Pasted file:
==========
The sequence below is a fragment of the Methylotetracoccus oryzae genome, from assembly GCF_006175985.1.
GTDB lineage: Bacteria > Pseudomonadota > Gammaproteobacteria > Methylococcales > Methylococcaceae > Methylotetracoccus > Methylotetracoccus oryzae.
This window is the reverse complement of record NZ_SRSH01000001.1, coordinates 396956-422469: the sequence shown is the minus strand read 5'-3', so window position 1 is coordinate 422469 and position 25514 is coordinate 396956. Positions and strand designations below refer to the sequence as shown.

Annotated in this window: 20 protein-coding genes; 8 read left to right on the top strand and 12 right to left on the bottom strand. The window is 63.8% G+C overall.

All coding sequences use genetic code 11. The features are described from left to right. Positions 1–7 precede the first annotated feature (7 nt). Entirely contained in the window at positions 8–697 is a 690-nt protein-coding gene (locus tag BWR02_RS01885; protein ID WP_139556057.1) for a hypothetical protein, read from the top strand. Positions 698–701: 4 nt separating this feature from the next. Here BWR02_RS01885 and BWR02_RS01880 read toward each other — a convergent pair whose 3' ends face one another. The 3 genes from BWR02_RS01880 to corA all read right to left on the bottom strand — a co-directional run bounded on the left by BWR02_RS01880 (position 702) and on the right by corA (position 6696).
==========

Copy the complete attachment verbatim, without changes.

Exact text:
The sequence below is a fragment of the Methylotetracoccus oryzae genome, from assembly GCF_006175985.1.
GTDB lineage: Bacteria > Pseudomonadota > Gammaproteobacteria > Methylococcales > Methylococcaceae > Methylotetracoccus > Methylotetracoccus oryzae.
This window is the reverse complement of record NZ_SRSH01000001.1, coordinates 396956-422469: the sequence shown is the minus strand read 5'-3', so window position 1 is coordinate 422469 and position 25514 is coordinate 396956. Positions and strand designations below refer to the sequence as shown.

Annotated in this window: 20 protein-coding genes; 8 read left to right on the top strand and 12 right to left on the bottom strand. The window is 63.8% G+C overall.

All coding sequences use genetic code 11. The features are described from left to right. Positions 1–7 precede the first annotated feature (7 nt). Entirely contained in the window at positions 8–697 is a 690-nt protein-coding gene (locus tag BWR02_RS01885; protein ID WP_139556057.1) for a hypothetical protein, read from the top strand. Positions 698–701: 4 nt separating this feature from the next. Here BWR02_RS01885 and BWR02_RS01880 read toward each other — a convergent pair whose 3' ends face one another. The 3 genes from BWR02_RS01880 to corA all read right to left on the bottom strand — a co-directional run bounded on the left by BWR02_RS01880 (position 702) and on the right by corA (position 6696).